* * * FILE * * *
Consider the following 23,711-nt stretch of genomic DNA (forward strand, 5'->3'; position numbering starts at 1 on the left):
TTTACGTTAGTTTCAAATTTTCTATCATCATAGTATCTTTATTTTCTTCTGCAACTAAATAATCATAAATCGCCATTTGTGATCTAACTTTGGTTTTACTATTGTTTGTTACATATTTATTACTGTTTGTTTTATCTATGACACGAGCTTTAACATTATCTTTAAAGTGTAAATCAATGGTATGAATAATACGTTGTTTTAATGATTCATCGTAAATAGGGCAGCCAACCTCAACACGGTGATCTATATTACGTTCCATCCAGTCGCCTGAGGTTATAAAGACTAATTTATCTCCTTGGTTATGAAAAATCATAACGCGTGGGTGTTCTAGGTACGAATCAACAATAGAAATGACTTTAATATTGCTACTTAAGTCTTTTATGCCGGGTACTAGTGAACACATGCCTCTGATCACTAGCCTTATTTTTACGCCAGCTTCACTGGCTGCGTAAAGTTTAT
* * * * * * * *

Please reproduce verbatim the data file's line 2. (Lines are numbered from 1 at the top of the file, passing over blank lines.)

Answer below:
TTTACGTTAGTTTCAAATTTTCTATCATCATAGTATCTTTATTTTCTTCTGCAACTAAATAATCATAAATCGCCATTTGTGATCTAACTTTGGTTTTACTATTGTTTGTTACATATTTATTACTGTTTGTTTTATCTATGACACGAGCTTTAACATTATCTTTAAAGTGTAAATCAATGGTATGAATAATACGTTGTTTTAATGATTCATCGTAAATAGGGCAGCCAACCTCAACACGGTGATCTATATTACGTTCCATCCAGTCGCCTGAGGTTATAAAGACTAATTTATCTCCTTGGTTATGAAAAATCATAACGCGTGGGTGTTCTAGGTACGAATCAACAATAGAAATGACTTTAATATTGCTACTTAAGTCTTTTATGCCGGGTACTAGTGAACACATGCCTCTGATCACTAGCCTTATTTTTACGCCAGCTTCACTGGCTGCGTAAAGTTTAT